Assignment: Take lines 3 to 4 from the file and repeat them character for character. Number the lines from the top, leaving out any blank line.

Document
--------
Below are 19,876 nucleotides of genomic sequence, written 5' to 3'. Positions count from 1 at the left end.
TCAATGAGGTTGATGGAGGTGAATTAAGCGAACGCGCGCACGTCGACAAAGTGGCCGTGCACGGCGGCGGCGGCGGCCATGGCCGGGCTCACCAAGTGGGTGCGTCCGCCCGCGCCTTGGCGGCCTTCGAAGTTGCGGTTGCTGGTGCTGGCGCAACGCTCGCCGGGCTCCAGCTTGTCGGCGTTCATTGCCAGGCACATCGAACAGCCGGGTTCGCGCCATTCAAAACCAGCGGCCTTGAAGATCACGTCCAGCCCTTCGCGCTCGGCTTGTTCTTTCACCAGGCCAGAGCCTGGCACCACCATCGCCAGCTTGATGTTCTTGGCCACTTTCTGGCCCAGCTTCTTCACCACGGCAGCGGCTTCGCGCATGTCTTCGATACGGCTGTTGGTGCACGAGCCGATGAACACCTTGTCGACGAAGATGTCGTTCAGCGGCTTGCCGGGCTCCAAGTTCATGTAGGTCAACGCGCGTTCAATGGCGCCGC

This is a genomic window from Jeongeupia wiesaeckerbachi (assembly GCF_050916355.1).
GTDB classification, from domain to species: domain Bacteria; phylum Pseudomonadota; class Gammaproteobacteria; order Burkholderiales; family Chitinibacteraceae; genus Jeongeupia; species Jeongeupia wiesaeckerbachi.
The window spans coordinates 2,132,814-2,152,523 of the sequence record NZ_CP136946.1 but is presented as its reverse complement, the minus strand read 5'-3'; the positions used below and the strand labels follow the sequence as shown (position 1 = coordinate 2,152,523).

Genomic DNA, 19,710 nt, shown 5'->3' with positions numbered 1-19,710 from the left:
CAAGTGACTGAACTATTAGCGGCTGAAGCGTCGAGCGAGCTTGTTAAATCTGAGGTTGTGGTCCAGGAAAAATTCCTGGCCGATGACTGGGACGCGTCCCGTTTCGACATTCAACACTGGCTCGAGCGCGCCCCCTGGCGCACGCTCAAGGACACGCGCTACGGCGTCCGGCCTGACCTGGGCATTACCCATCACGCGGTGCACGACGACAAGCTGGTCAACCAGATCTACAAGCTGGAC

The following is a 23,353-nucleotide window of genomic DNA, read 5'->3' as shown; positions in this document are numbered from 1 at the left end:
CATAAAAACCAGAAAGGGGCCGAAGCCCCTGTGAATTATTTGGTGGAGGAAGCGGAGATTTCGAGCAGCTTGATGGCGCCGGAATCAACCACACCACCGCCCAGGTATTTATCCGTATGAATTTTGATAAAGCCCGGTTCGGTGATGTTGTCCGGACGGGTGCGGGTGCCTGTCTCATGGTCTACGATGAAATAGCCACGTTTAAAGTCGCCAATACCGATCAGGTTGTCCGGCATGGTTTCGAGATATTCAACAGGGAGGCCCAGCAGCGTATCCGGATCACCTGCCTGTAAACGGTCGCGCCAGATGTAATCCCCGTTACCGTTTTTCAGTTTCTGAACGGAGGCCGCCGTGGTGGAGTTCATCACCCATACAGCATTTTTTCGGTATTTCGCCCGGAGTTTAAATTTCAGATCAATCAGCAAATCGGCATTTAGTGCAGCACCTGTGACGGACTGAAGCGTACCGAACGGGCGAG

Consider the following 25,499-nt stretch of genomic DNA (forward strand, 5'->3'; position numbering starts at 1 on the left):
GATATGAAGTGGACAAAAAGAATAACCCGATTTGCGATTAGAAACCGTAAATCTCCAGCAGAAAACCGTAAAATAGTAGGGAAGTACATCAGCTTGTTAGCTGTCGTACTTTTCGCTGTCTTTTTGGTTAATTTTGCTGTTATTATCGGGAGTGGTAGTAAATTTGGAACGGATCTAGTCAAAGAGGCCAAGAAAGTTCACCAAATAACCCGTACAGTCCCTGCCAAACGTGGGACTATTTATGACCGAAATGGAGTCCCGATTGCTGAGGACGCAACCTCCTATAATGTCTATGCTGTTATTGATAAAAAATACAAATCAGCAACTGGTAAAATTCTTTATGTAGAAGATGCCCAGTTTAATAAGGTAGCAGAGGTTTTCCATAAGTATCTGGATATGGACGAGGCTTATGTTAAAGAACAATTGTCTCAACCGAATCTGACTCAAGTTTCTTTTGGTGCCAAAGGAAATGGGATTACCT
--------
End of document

This is a genomic window from Jeongeupia wiesaeckerbachi (assembly GCF_050916355.1).
GTDB classification, from domain to species: domain Bacteria; phylum Pseudomonadota; class Gammaproteobacteria; order Burkholderiales; family Chitinibacteraceae; genus Jeongeupia; species Jeongeupia wiesaeckerbachi.